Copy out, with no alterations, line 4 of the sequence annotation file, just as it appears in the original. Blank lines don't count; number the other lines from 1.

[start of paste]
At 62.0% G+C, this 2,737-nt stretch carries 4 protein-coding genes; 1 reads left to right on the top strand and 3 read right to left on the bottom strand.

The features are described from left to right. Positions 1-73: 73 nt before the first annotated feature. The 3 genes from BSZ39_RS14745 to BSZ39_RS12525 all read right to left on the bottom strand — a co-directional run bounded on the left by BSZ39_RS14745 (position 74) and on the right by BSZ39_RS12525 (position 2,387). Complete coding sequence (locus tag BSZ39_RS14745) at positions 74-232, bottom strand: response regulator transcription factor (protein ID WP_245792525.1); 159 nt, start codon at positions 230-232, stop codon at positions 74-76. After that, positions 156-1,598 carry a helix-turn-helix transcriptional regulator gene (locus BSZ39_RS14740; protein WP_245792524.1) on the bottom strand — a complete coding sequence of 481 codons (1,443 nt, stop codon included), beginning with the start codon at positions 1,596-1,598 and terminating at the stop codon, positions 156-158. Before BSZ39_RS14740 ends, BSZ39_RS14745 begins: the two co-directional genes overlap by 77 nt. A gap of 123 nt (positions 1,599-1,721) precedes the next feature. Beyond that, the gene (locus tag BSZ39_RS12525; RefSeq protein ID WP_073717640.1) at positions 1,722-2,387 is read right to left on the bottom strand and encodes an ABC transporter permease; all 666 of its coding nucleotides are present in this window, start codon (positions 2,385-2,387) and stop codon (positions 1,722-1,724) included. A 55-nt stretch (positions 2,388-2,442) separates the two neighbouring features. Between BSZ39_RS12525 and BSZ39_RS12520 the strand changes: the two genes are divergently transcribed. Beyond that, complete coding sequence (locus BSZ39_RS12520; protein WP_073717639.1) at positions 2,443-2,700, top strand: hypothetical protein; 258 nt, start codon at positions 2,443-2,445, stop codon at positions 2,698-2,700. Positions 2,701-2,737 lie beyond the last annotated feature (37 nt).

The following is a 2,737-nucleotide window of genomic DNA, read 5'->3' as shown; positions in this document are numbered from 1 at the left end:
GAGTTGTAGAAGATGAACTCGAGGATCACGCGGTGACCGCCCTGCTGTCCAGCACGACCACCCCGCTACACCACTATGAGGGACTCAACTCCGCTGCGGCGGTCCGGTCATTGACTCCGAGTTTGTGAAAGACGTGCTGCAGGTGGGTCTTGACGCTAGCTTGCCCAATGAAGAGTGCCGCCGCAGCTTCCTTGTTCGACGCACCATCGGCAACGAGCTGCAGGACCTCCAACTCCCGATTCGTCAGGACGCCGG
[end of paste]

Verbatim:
GAGTTGTAGAAGATGAACTCGAGGATCACGCGGTGACCGCCCTGCTGTCCAGCACGACCACCCCGCTACACCACTATGAGGGACTCAACTCCGCTGCGGCGGTCCGGTCATTGACTCCGAGTTTGTGAAAGACGTGCTGCAGGTGGGTCTTGACGCTAGCTTGCCCAATGAAGAGTGCCGCCGCAGCTTCCTTGTTCGACGCACCATCGGCAACGAGCTGCAGGACCTCCAACTCCCGATTCGTCAGGACGCCGG